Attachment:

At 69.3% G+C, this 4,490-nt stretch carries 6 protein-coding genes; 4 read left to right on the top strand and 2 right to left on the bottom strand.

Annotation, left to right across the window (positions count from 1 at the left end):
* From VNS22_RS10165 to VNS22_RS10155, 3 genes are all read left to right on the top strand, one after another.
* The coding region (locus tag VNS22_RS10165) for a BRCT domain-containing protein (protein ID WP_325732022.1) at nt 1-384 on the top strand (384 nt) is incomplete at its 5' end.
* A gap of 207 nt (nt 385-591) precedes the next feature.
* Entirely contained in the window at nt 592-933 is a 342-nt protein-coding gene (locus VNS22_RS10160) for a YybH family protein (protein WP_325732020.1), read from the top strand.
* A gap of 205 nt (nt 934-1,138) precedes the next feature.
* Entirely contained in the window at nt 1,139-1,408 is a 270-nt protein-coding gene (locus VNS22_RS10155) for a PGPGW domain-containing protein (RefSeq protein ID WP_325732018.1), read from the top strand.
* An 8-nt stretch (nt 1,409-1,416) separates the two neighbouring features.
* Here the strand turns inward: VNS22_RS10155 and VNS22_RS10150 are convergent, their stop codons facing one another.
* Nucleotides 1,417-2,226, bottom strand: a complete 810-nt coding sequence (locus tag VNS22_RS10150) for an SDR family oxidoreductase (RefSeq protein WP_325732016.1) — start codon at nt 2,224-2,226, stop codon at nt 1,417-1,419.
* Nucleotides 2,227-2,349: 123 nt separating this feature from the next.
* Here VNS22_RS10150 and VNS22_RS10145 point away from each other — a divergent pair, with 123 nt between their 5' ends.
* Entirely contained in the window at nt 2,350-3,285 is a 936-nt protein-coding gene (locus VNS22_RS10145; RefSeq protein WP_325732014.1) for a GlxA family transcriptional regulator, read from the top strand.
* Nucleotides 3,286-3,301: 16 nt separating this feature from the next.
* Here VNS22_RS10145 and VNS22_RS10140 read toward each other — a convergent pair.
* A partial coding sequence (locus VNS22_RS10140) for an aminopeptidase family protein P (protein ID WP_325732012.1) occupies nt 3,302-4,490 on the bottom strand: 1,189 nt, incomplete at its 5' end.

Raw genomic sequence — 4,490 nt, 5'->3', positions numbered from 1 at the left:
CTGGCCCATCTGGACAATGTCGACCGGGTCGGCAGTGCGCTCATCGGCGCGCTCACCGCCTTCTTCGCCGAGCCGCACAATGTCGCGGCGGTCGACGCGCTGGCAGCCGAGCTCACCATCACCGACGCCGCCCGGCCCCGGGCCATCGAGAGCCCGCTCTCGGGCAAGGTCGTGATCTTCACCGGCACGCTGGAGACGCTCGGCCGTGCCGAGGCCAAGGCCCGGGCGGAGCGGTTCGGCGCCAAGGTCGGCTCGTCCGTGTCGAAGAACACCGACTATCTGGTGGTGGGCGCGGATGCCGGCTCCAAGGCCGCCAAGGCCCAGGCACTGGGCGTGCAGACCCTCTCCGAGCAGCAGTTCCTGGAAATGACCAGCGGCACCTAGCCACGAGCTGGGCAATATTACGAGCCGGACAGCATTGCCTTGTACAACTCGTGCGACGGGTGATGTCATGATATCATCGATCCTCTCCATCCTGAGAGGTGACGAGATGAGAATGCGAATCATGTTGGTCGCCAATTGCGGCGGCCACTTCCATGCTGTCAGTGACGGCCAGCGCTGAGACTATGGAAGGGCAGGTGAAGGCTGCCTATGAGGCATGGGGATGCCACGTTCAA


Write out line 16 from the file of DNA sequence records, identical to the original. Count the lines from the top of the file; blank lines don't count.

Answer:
* Here VNS22_RS10145 and VNS22_RS10140 read toward each other — a convergent pair.